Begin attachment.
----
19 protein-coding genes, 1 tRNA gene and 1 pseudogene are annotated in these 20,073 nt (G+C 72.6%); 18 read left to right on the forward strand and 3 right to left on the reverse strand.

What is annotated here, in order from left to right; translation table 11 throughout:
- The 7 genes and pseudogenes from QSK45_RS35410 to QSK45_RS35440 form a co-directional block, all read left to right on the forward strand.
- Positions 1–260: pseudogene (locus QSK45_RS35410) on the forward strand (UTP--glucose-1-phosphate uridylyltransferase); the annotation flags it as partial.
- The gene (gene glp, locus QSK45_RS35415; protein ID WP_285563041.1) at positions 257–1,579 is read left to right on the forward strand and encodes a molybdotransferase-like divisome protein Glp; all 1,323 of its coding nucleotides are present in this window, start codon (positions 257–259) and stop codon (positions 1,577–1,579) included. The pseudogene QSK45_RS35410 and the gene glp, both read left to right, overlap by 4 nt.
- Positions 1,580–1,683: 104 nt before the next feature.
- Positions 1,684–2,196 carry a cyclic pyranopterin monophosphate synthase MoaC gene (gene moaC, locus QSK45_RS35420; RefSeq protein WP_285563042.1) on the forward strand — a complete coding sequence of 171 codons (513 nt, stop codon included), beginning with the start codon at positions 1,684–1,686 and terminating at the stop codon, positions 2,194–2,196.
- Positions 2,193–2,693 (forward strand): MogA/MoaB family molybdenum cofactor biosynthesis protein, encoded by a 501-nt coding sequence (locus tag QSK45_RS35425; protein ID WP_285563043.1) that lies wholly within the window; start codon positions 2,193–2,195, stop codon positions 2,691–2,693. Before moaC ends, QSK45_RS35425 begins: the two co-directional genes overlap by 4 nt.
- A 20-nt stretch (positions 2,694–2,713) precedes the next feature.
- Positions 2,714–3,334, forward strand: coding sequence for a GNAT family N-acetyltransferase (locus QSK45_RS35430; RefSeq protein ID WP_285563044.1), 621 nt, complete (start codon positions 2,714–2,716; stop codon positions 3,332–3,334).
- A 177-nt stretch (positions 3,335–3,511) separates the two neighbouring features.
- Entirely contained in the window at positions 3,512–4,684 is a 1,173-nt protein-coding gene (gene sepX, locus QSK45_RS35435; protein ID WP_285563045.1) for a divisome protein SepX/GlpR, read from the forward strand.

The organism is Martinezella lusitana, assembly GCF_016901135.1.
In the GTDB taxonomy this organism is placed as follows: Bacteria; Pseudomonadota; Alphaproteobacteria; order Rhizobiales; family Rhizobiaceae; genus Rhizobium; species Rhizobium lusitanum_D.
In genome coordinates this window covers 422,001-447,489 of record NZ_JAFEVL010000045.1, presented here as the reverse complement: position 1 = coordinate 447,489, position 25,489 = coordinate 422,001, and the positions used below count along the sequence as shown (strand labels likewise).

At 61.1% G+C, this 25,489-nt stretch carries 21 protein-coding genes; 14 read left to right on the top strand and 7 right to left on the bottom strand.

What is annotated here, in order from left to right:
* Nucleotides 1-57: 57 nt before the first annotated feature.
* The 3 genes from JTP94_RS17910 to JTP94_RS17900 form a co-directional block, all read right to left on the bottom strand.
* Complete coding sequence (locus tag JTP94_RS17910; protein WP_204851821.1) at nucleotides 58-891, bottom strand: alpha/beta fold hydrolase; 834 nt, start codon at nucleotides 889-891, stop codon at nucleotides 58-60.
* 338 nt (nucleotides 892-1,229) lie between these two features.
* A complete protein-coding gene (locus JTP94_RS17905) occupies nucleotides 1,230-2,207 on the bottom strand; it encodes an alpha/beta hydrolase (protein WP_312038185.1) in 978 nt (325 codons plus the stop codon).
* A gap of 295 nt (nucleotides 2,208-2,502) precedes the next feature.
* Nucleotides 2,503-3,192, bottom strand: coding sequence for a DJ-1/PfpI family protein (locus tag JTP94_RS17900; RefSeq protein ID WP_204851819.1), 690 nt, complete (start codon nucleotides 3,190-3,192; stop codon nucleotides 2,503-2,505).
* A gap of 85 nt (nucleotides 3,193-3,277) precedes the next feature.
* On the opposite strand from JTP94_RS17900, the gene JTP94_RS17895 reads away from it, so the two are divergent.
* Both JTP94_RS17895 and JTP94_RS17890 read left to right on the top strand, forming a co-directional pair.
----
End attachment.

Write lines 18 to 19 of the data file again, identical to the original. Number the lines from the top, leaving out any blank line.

* Nucleotides 1-57: 57 nt before the first annotated feature.
* The 3 genes from JTP94_RS17910 to JTP94_RS17900 form a co-directional block, all read right to left on the bottom strand.